AMG’s Unsigned Band Rodeö: Conspiracy of Zero – Ahthos Arouris

“AMG’s Unsigned Band Rodeö” is a time-honored tradition to showcase the most underground of the underground—the unsigned and unpromoted. This collective review treatment continues to exist to unite our writers in boot or bolster of the bands who remind us that, for better or worse, the metal underground exists as an important part of the global metal scene. The Rodeö rides on.

Here we are again in this year of 2023 where we of Melvin AMG do our very best to capture not only the things in our overflowing sump, not only the things that catch our eyes for filter pieces, but also the things caught in the tag-littered hell of the emerging. If you caught any of our pieces from last year, you may have witness travesties such as the bombing of the small island of Sardinia or the infamous Serbian boot party. However, you may have too fell in love too with the 2022 champion, the woefully kvlt and highly anonymous Autonoesis. That’s why we soldier on.

In turn we invite you today for a trip to the port city of Thessaloniki, a region of modern day Greece that has seen civilization flourish, fall, and fester over the course of approximately 2400 years now. Surely, countless musical endeavors have graced the ears of many who have seen the Mediterranean from this beautiful angle, but this edition of Rodeö exists for Conspiracy of Zero. You may not be able to parse from their garish tattoo-art aesthetic1 that this unknown five-piece plays not a single note of fuzzed out stoner rock, but instead regales us with a regionally influenced, highly melodic form of progressive death metal. Or is it a progressively-inclined, folky melodeath outing? Their Facebook page seems to agree more with the former. Whatever the case, we’re here to hash out the finer details of this sophomore outing Ahthos Arouris. Opa! – Dolphin Whisperer

Conspiracy of Zero // Ahthos Arouris [February 3rd, 2023]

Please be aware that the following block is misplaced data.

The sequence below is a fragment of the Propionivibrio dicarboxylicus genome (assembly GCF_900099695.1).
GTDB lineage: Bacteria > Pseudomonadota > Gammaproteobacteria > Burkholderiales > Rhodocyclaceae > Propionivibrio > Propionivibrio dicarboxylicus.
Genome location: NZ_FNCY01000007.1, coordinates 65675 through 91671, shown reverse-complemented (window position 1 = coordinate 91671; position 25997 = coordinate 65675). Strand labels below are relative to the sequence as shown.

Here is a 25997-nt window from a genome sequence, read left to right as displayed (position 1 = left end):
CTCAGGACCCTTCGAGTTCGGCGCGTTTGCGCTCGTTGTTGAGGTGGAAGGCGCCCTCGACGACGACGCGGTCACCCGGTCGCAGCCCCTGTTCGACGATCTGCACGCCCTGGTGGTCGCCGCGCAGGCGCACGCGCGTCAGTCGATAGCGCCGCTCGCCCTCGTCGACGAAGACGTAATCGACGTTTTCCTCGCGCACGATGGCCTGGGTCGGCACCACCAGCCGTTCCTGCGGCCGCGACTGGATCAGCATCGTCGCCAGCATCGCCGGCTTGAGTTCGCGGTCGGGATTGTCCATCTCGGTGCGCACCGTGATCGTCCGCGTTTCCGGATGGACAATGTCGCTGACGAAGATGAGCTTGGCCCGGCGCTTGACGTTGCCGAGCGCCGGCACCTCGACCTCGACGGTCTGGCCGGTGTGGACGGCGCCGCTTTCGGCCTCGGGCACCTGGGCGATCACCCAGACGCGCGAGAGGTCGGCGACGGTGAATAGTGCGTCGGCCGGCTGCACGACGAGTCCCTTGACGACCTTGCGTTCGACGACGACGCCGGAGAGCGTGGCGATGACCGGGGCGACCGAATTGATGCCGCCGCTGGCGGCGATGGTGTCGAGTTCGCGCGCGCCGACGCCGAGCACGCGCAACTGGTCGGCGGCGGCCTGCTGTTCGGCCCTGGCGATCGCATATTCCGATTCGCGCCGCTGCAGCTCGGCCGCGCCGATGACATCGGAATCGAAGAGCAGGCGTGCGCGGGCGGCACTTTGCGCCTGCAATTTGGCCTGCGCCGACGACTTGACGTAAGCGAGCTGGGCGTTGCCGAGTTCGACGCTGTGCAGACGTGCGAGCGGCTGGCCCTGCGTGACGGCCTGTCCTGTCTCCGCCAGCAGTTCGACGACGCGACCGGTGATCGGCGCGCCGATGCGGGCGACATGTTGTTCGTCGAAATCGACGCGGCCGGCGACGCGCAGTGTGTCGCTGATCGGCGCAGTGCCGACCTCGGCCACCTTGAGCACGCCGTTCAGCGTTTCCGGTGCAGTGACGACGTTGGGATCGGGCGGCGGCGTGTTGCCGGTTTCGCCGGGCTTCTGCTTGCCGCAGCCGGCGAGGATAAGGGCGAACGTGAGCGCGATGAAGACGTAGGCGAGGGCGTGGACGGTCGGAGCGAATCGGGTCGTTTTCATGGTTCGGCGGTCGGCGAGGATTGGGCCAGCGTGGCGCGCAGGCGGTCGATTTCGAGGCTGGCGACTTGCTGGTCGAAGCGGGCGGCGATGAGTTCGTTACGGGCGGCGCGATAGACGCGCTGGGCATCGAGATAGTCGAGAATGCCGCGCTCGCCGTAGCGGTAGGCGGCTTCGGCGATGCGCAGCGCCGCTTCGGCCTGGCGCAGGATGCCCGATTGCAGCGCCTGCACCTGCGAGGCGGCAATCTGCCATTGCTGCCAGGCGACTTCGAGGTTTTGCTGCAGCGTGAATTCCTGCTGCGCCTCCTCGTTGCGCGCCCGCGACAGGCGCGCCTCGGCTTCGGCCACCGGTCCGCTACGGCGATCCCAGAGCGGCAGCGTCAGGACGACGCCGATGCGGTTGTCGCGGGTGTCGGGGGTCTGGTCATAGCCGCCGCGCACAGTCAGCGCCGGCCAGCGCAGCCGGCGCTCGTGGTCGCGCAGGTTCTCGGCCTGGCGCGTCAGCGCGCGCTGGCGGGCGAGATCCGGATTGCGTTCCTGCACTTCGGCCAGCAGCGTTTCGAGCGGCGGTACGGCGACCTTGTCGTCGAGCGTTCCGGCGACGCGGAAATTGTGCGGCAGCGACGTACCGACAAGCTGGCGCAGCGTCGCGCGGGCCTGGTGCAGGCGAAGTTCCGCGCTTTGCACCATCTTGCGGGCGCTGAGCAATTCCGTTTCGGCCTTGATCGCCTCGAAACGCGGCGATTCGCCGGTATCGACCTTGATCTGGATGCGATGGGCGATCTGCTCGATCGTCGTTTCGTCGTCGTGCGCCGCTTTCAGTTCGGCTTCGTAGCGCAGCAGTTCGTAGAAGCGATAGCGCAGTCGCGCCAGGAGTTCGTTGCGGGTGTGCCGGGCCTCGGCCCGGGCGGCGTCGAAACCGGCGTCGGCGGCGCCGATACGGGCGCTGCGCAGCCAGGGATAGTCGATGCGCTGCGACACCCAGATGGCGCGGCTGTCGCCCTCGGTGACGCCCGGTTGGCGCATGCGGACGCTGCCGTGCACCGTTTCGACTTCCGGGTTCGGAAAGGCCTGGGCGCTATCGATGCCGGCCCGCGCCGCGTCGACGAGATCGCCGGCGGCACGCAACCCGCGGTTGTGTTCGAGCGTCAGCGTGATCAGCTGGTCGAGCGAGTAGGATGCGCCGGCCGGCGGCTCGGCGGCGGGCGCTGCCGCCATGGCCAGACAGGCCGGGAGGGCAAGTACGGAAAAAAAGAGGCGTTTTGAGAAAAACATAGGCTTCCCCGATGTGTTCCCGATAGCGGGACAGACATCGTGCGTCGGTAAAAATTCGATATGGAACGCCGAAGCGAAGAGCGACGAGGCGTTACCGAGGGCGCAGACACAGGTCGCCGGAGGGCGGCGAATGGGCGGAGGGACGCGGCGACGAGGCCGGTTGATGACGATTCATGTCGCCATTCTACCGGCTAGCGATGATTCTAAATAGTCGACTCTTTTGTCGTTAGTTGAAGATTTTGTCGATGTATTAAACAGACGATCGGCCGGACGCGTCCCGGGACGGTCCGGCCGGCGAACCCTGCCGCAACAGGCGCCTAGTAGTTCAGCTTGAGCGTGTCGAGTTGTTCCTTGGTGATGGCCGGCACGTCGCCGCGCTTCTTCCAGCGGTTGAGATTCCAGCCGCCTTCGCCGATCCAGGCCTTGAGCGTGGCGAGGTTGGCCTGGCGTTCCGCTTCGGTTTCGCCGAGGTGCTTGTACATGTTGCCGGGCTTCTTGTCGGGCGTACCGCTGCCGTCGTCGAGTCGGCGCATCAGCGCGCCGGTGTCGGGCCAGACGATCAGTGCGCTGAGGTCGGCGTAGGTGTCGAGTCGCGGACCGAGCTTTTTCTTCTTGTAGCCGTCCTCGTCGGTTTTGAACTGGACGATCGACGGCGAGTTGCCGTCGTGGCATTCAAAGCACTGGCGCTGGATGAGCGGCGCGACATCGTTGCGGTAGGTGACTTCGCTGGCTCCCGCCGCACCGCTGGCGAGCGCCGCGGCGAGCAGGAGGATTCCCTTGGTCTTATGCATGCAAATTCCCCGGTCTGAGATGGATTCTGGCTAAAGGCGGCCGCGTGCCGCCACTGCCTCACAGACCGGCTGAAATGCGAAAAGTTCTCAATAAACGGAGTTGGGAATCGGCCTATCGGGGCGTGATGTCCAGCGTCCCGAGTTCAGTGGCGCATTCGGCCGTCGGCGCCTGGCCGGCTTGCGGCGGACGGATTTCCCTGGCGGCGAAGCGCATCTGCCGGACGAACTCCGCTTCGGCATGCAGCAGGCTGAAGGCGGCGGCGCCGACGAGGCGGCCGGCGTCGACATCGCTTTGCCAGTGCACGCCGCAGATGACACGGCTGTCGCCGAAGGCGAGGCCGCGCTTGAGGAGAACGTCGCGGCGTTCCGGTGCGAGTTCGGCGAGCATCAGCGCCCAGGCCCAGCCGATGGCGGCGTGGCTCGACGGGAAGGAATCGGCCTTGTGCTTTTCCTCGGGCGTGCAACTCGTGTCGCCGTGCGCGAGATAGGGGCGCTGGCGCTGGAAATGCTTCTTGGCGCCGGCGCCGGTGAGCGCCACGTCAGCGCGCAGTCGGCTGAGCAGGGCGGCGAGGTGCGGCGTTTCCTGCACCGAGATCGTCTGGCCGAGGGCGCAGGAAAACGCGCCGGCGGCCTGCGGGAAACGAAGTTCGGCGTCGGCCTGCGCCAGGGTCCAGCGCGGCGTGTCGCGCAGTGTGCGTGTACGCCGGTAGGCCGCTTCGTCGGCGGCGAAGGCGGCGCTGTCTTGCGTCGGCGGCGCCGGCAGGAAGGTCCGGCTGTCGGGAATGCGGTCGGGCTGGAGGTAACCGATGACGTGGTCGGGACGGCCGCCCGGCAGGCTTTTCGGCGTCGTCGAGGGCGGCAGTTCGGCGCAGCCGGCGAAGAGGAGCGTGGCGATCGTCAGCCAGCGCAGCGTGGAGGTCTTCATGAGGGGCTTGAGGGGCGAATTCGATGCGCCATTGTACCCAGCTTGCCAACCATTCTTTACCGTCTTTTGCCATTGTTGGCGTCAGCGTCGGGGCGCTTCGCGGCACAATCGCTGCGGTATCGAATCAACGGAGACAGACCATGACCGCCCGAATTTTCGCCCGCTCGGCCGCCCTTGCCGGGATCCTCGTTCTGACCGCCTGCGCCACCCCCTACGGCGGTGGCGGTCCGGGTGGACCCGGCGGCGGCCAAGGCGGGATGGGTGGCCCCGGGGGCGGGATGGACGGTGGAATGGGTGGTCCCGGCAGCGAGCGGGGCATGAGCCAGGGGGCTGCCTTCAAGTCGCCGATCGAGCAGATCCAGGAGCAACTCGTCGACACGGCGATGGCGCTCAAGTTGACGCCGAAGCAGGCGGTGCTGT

Sentynel: This has been a particularly difficult writeup, even after begging an extension. Whenever I listen to Athos Arouris, I really enjoy it. It presses all of my melodeath buttons, emphasis on the “melodic.” The melodies are intricate and pretty but don’t sacrifice heaviness in the process; it’s pacy and driven, but knows when to slow down. The writing is smart and mature. There’s a bunch of moments where I go “ooh, this is great,” like the whole opening track, or the riff and transition to acoustic guitar around the 6-minute mark in “Ahthos Arouris II,” or even the piano opening to “I Feel.” “We Both Bleed” even pulls off a recognizable homage to Cynic without simply lifting their riffs or style, always a challenging line to walk. Conspiracy of Zero are clearly an immensely talented lot, and I didn’t expect something of this quality in a Rodeö at all. I want to love it. If I were to level tangible criticisms, I would say that the vocals are workmanlike but not very exciting, and the production is a little limp and lifeless. Neither should be fatal. And yet my real issue with this record is intangible: it just doesn’t quite get its hooks into me. I should be humming the songs to myself after the record ends and excited to listen to it again. But I’m not. I kept thinking I just wasn’t in the right frame of mind. But after a week of extra time and a bunch more spins, I still feel the same. Am I the problem? Well, probably, but this is my writeup. 3.0/5.0